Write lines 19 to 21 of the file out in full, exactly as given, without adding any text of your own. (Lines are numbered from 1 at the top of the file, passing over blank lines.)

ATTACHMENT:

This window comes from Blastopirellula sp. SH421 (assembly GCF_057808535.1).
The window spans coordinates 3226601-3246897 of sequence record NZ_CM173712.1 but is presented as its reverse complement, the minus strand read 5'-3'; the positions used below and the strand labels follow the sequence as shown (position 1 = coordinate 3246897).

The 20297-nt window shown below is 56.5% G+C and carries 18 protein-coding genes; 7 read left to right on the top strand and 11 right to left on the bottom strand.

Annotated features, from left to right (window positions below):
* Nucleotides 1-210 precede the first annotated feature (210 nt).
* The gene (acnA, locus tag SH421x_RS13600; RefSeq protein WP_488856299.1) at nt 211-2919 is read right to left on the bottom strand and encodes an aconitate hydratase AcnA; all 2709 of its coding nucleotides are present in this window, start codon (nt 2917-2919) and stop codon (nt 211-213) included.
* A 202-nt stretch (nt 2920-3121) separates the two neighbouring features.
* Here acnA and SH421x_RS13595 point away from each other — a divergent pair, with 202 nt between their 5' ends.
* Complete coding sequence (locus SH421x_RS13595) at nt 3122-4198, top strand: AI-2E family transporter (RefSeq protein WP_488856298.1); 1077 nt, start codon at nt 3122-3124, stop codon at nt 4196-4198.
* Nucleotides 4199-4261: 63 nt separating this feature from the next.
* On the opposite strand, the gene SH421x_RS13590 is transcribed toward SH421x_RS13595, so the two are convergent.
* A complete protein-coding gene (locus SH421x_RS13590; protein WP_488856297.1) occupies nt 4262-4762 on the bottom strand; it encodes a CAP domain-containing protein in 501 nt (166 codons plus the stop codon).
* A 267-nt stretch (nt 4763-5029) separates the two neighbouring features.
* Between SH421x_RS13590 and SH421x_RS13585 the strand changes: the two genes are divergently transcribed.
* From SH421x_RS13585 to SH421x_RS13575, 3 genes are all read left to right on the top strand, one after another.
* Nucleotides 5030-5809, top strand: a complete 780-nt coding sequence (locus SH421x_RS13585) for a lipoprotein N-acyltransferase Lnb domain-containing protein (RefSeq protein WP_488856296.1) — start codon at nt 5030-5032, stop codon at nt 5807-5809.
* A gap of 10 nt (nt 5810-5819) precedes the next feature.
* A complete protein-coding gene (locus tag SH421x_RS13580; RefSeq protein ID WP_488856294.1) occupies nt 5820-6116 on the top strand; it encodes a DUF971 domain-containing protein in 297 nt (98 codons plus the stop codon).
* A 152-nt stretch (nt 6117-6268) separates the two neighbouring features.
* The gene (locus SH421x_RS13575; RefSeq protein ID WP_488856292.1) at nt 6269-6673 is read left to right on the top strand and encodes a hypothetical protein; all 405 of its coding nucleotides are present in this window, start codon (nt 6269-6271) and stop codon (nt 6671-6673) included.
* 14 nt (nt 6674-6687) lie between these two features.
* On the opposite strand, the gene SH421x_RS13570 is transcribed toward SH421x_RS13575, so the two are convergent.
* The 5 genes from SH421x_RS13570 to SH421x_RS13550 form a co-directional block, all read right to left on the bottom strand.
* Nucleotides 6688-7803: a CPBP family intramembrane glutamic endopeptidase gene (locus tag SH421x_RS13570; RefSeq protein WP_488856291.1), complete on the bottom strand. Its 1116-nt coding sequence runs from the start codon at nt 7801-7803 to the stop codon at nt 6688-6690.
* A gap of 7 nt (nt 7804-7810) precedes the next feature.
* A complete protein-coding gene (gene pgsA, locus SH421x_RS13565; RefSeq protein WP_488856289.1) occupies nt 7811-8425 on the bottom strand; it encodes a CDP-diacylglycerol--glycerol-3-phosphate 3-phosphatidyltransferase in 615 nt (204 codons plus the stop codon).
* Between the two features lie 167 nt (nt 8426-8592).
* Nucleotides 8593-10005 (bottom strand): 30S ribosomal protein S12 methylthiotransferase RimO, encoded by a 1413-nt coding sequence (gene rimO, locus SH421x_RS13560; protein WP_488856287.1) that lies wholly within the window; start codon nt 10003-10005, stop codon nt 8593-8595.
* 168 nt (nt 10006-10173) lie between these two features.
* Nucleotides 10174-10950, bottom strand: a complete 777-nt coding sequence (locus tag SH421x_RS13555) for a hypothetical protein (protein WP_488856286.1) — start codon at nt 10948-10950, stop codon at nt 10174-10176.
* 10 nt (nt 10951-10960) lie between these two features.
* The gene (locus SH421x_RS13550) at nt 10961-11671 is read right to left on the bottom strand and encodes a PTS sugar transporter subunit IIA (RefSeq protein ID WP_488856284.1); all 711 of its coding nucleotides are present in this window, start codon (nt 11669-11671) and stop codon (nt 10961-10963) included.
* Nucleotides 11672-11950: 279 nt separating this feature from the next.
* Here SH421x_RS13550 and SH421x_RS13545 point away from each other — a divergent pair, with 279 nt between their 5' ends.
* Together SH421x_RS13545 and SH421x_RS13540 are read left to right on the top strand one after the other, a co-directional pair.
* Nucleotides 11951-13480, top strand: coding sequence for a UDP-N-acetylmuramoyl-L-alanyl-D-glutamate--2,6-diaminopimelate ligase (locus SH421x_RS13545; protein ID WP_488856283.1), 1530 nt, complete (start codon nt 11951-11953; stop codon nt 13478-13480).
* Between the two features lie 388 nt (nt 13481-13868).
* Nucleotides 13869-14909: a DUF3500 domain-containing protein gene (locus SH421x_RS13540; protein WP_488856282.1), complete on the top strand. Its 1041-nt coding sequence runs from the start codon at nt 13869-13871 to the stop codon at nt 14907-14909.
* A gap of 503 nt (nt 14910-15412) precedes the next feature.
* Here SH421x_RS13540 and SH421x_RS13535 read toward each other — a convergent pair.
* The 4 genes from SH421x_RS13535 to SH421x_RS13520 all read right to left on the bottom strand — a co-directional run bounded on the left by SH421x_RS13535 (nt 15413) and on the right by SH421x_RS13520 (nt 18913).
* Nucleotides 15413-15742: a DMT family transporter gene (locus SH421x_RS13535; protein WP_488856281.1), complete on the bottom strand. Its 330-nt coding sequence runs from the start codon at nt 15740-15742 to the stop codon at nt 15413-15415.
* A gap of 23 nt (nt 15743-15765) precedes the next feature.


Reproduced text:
* A 152-nt stretch (nt 6117-6268) separates the two neighbouring features.
* The gene (locus SH421x_RS13575; RefSeq protein ID WP_488856292.1) at nt 6269-6673 is read left to right on the top strand and encodes a hypothetical protein; all 405 of its coding nucleotides are present in this window, start codon (nt 6269-6271) and stop codon (nt 6671-6673) included.
* 14 nt (nt 6674-6687) lie between these two features.